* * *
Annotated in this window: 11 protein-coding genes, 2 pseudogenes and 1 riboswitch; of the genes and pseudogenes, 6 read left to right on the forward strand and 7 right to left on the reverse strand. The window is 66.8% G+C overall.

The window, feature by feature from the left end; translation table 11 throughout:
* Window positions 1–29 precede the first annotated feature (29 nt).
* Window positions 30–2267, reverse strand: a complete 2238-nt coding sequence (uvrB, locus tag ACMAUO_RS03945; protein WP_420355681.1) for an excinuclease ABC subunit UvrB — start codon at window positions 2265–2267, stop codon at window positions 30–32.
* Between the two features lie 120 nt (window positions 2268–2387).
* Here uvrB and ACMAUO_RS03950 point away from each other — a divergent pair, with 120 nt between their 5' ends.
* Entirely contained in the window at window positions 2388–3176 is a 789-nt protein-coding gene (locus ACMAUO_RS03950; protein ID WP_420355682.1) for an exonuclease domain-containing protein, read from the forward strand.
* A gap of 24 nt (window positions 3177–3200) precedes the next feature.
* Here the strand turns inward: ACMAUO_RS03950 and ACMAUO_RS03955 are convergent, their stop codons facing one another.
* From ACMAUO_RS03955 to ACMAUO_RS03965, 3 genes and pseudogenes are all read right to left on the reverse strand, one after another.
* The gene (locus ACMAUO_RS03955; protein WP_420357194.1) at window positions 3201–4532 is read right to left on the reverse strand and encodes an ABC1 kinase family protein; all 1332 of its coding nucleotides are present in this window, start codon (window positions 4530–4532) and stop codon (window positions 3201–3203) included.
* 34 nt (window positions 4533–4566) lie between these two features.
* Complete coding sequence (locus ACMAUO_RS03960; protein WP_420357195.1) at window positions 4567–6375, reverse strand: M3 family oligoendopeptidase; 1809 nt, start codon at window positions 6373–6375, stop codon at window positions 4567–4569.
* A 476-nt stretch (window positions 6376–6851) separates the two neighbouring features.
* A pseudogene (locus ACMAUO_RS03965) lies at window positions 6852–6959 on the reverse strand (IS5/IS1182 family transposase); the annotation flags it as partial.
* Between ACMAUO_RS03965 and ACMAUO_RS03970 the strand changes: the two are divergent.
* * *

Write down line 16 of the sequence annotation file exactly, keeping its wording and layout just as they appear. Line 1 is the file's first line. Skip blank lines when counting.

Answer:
* Between ACMAUO_RS03965 and ACMAUO_RS03970 the strand changes: the two are divergent.